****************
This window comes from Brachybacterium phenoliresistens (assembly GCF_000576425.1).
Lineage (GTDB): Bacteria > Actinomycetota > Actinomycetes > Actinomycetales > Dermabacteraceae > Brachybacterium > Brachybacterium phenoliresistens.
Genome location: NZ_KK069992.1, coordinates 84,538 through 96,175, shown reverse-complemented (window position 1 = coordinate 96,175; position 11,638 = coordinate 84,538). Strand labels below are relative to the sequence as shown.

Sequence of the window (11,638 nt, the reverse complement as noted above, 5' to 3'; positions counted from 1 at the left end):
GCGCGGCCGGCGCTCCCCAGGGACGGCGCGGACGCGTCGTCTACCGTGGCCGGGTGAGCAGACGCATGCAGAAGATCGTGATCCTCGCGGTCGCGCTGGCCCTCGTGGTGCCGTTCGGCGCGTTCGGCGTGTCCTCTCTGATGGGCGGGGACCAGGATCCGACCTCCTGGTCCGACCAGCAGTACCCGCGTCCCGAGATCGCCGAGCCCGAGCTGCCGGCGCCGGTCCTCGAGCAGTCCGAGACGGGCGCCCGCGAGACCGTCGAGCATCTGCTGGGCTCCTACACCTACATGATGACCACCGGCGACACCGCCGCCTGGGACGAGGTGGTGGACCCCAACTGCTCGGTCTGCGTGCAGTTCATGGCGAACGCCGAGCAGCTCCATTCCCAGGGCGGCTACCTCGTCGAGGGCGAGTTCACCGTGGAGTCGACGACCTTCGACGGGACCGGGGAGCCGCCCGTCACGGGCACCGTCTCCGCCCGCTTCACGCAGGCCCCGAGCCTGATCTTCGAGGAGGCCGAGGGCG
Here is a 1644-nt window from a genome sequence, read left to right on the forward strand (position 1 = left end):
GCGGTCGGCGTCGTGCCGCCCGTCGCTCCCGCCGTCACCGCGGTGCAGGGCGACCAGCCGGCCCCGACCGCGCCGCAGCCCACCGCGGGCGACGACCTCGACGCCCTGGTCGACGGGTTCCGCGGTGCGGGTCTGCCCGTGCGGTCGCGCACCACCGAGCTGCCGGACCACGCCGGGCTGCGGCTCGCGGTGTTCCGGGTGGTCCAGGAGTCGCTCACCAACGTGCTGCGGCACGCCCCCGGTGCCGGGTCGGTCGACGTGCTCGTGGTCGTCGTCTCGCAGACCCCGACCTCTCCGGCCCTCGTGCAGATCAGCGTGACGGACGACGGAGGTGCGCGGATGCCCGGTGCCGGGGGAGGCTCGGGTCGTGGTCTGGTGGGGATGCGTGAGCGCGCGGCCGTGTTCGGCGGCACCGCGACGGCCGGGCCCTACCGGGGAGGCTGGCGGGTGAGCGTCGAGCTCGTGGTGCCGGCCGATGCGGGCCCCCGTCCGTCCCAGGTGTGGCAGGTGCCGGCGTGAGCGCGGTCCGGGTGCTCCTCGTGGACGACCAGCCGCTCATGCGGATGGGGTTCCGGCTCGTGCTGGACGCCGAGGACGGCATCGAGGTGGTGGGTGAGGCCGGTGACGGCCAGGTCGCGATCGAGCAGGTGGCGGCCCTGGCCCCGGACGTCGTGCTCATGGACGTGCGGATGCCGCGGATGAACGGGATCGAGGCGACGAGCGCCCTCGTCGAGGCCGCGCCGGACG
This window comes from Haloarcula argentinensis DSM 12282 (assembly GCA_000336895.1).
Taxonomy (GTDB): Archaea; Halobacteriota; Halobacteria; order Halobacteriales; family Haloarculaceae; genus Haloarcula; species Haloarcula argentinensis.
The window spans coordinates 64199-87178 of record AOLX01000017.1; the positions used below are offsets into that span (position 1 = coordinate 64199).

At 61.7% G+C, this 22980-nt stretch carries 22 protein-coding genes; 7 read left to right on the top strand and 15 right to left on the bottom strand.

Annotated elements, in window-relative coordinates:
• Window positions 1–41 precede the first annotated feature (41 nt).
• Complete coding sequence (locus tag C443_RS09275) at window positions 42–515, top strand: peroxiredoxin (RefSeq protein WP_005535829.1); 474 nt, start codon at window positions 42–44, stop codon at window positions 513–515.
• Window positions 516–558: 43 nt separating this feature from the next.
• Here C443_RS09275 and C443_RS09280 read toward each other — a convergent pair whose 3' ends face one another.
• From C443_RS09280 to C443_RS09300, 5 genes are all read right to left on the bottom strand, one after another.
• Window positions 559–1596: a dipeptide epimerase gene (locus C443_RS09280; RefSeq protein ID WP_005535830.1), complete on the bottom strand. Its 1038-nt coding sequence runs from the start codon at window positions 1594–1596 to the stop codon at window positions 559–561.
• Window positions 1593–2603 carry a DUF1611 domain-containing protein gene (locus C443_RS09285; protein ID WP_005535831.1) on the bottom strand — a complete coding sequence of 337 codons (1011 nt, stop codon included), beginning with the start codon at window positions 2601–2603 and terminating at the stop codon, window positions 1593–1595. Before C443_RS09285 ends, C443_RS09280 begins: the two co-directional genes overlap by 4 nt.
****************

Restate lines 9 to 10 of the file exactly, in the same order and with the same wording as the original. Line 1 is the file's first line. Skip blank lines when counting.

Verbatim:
Taxonomy (GTDB): Archaea; Halobacteriota; Halobacteria; order Halobacteriales; family Haloarculaceae; genus Haloarcula; species Haloarcula argentinensis.
The window spans coordinates 64199-87178 of record AOLX01000017.1; the positions used below are offsets into that span (position 1 = coordinate 64199).